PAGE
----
Sur­viv­ing March

The Pak Banker - - 4EDITORIAL - Ikram Se­h­gal

THE month of March seems linked with Pak­istan’s des­tiny. March 23 marks the 1940 res­o­lu­tion for the Mus­lims of In­dia as­pir­ing for a sep­a­rate home­land and the fate­ful army ac­tion in Dhaka in 1971 started on the evening of March 25. By early next morn­ing hun­dreds who had lived for over two decades as pa­tri­otic Pak­ista­nis were ly­ing dead in the streets, and were buried as Bangladeshis. March 26 ended the brave and ex­tra­or­di­nary ex­per­i­ment to keep the two ge­o­graph­i­cally apart Mus­lim home­lands as one en­tity. Hun­dreds of thou­sands died be­fore the for­mal sur­gi­cal process was com­plete nearly nine months later.

De­spite al­most a thou­sand miles of hos­tile in­tent in be­tween, the enor­mous good­will gen­er­ated be­tween two peo­ples dis­parate in lan­guage and cul­ture kept them united as one coun­try for al­most a quar­ter of a cen­tury. That by it­self was a mir­a­cle.

A sim­i­lar ex­per­i­ment in na­tion­hood in 1958 among the more con­tigu­ous Arab peo­ples, the United Arab Repub­lic (UAR) com­pris­ing Egypt and Syria barely lasted three years. Like the Bangladeshis, the Syr­i­ans re­sented be­ing treated as sec­ond class ci­ti­zens and dis­crim­i­nated against by the Egyp­tians. Nasser avoided a blood­bath by aban­don­ing plans to send troops to put down the coup that ren­dered the union apart in Septem­ber 1961. An at­tempt in 1963 to re­vive the UAR, which would in­clude Iraq, soon ended in frus­tra­tion.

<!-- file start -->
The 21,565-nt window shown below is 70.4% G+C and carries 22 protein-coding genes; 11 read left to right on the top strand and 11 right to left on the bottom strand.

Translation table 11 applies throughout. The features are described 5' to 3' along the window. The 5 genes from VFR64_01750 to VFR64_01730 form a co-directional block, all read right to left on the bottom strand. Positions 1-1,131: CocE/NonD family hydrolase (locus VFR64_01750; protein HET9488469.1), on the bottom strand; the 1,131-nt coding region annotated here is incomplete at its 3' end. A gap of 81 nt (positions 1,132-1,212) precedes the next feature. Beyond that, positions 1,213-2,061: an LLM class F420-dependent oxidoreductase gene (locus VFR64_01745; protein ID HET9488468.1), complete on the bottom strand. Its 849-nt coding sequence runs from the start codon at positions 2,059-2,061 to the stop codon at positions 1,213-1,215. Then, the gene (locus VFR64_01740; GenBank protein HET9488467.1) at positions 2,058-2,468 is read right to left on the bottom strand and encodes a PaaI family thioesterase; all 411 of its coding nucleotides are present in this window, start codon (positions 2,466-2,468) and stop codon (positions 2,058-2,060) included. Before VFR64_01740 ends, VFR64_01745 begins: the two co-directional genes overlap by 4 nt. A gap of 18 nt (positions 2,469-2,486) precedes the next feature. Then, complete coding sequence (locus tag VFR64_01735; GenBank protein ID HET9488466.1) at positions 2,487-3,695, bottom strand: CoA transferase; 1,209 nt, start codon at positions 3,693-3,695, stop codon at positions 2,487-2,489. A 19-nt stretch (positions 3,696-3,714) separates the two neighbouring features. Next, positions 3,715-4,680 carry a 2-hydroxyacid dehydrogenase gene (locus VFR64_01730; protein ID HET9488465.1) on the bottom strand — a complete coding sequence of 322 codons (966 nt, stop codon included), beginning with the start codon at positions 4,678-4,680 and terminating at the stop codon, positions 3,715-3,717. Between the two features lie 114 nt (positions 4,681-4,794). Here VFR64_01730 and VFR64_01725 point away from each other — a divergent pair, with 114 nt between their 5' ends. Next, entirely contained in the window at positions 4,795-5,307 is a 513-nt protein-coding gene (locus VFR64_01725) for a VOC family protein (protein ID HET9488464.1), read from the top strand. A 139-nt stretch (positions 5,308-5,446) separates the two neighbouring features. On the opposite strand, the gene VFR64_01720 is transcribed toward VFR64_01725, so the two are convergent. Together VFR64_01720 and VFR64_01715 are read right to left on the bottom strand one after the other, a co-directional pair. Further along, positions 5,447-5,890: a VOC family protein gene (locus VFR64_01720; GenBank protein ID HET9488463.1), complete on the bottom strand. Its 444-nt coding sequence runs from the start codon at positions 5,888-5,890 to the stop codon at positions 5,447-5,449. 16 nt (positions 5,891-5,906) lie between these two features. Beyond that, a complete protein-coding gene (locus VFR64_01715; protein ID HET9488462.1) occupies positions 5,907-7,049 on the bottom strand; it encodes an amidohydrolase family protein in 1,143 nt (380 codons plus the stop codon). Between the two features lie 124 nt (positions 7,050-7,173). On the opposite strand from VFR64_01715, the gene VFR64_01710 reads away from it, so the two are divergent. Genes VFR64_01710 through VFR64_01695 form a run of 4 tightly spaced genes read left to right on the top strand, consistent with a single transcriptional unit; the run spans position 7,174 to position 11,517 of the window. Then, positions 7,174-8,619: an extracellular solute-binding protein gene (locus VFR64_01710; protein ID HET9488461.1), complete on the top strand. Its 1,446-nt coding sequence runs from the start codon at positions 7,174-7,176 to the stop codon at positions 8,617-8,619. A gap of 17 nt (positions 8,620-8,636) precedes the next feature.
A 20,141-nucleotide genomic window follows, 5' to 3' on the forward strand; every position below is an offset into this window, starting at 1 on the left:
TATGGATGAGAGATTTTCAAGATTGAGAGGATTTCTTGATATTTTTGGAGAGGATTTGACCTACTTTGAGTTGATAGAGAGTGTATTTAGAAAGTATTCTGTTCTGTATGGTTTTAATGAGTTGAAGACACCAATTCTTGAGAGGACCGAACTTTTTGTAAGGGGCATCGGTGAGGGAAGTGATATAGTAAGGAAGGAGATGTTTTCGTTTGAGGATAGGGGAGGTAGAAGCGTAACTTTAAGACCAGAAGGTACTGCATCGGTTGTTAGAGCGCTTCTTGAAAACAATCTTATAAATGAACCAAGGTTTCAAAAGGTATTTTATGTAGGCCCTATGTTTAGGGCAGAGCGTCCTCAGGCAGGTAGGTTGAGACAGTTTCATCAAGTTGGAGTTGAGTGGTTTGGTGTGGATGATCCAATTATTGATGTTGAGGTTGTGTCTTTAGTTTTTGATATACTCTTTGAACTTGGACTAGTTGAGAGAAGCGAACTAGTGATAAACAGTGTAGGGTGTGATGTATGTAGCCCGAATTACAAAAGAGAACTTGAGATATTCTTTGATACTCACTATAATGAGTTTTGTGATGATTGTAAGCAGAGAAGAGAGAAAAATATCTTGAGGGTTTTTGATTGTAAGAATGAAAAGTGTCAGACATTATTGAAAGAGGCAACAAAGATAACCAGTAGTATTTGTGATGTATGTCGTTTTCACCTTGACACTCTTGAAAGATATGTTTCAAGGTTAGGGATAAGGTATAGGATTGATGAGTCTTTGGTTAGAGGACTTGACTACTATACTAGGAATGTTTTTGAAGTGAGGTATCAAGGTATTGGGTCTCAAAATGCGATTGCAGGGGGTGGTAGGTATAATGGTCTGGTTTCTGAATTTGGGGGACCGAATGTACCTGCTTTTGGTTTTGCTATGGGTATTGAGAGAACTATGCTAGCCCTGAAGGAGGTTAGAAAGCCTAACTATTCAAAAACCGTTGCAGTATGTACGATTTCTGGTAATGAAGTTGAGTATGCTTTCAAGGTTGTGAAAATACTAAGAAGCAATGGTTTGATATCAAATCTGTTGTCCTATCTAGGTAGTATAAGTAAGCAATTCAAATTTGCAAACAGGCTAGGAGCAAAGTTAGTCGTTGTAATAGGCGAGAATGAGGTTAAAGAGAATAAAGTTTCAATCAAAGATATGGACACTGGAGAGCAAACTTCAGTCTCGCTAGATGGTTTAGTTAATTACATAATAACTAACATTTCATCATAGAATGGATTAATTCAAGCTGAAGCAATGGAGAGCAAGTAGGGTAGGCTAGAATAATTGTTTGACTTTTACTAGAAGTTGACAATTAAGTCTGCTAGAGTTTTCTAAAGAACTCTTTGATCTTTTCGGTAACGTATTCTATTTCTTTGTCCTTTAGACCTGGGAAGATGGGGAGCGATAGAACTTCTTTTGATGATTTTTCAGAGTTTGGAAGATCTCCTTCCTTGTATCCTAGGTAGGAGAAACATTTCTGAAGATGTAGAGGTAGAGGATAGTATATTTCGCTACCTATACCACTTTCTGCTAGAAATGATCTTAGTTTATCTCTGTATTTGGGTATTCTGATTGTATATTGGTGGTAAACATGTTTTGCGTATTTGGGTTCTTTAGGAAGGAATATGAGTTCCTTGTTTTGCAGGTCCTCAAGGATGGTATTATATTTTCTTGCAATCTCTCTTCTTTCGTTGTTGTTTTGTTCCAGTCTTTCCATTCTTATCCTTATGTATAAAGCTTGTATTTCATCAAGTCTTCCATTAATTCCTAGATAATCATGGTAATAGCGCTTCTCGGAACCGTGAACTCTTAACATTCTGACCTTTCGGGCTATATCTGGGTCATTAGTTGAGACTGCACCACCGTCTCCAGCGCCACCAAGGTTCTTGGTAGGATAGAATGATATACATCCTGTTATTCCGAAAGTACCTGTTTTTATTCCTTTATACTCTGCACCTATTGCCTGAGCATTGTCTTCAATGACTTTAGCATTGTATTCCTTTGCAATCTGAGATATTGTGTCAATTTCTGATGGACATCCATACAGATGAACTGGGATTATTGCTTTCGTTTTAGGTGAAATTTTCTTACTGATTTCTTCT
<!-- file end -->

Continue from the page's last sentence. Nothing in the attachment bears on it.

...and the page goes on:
Dur­ing the first ten­ure of Mu­jib’s sur­viv­ing daugh­ter, Hasina Wa­jid, as PM, re­la­tions be­tween Pak­istan and Bangladesh im­proved con­sid­er­ably against all ex­pec­ta­tions, the per­sonal chem­istry be­tween her and Mian Nawaz Sharif be­ing ex­cel­lent. But the re­la­tions have de­te­ri­o­rated re­cently by Bangladesh’s ‘war crimes tri­als’. One has to be deaf, dumb and blind not to per­ceive In­dia’s fine hand or­ches­trat­ing the cam­paign for ‘war crimes’ to de­lib­er­ately fan ad­verse feel­ings against Pak­istan, and un­for­tu­nately it is suc­ceed­ing.

Those in­volved in loot, rape and mur­der, Pak­ista­nis and Bangladeshis alike, must be pros­e­cuted and brought to jus­tice. Atroc­i­ties by the lo­cals on the non-Ben­gali pop­u­la­tion were also bru­tal and wide­spread – not any­where on the scale that the eth­nic Ben­galis had to en­dure, but noth­ing to be proud of ei­ther.

It is in­tel­lec­tu­ally dis­hon­est and morally bank­rupt to deny this, it is sheer hypocrisy. We can­not ig­nore the bru­tal­ity of war crimes sim­ply be­cause of the time lapsed. The ev­i­dence must be cred­i­ble and pre­sented de­lib­er­ately. If the process is forcefed and flawed, it will cre­ate doubts about jus­tice be­ing con­trived by po­lit­i­cally mo­ti­vated kan­ga­roo courts, un­der­cut­ting its cred­i­bil­ity and de­mean­ing the me­mory of the vic­tims of th­ese atroc­i­ties. Con­ducted by a gen­uinely neu­tral in­ter­na­tional court, jus­tice must not only be fair and eq­ui­table, it must also be seen to be so.